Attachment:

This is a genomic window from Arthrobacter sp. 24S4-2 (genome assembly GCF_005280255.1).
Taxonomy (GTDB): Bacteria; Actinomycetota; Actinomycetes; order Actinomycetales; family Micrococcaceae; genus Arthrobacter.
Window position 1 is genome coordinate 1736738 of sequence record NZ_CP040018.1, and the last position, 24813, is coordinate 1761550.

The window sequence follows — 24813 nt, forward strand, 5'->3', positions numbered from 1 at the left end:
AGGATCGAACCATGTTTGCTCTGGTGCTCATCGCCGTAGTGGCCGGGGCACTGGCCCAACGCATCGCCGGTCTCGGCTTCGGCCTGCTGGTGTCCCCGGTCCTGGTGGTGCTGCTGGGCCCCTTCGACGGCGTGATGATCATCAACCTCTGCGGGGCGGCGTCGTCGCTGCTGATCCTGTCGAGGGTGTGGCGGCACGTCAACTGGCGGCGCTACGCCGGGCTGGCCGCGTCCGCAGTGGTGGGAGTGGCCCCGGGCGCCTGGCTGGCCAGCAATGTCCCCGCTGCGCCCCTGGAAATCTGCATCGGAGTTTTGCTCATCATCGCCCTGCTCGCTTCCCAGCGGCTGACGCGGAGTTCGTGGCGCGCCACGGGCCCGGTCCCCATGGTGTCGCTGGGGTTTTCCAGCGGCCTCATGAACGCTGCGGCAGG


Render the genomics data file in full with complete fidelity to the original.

This is a genomic window from Arthrobacter sp. 24S4-2 (genome assembly GCF_005280255.1).
Taxonomy (GTDB): Bacteria; Actinomycetota; Actinomycetes; order Actinomycetales; family Micrococcaceae; genus Arthrobacter.
Window position 1 is genome coordinate 1736738 of sequence record NZ_CP040018.1, and the last position, 24813, is coordinate 1761550.

The window sequence follows — 24813 nt, forward strand, 5'->3', positions numbered from 1 at the left end:
AGGATCGAACCATGTTTGCTCTGGTGCTCATCGCCGTAGTGGCCGGGGCACTGGCCCAACGCATCGCCGGTCTCGGCTTCGGCCTGCTGGTGTCCCCGGTCCTGGTGGTGCTGCTGGGCCCCTTCGACGGCGTGATGATCATCAACCTCTGCGGGGCGGCGTCGTCGCTGCTGATCCTGTCGAGGGTGTGGCGGCACGTCAACTGGCGGCGCTACGCCGGGCTGGCCGCGTCCGCAGTGGTGGGAGTGGCCCCGGGCGCCTGGCTGGCCAGCAATGTCCCCGCTGCGCCCCTGGAAATCTGCATCGGAGTTTTGCTCATCATCGCCCTGCTCGCTTCCCAGCGGCTGACGCGGAGTTCGTGGCGCGCCACGGGCCCGGTCCCCATGGTGTCGCTGGGGTTTTCCAGCGGCCTCATGAACGCTGCGGCAGG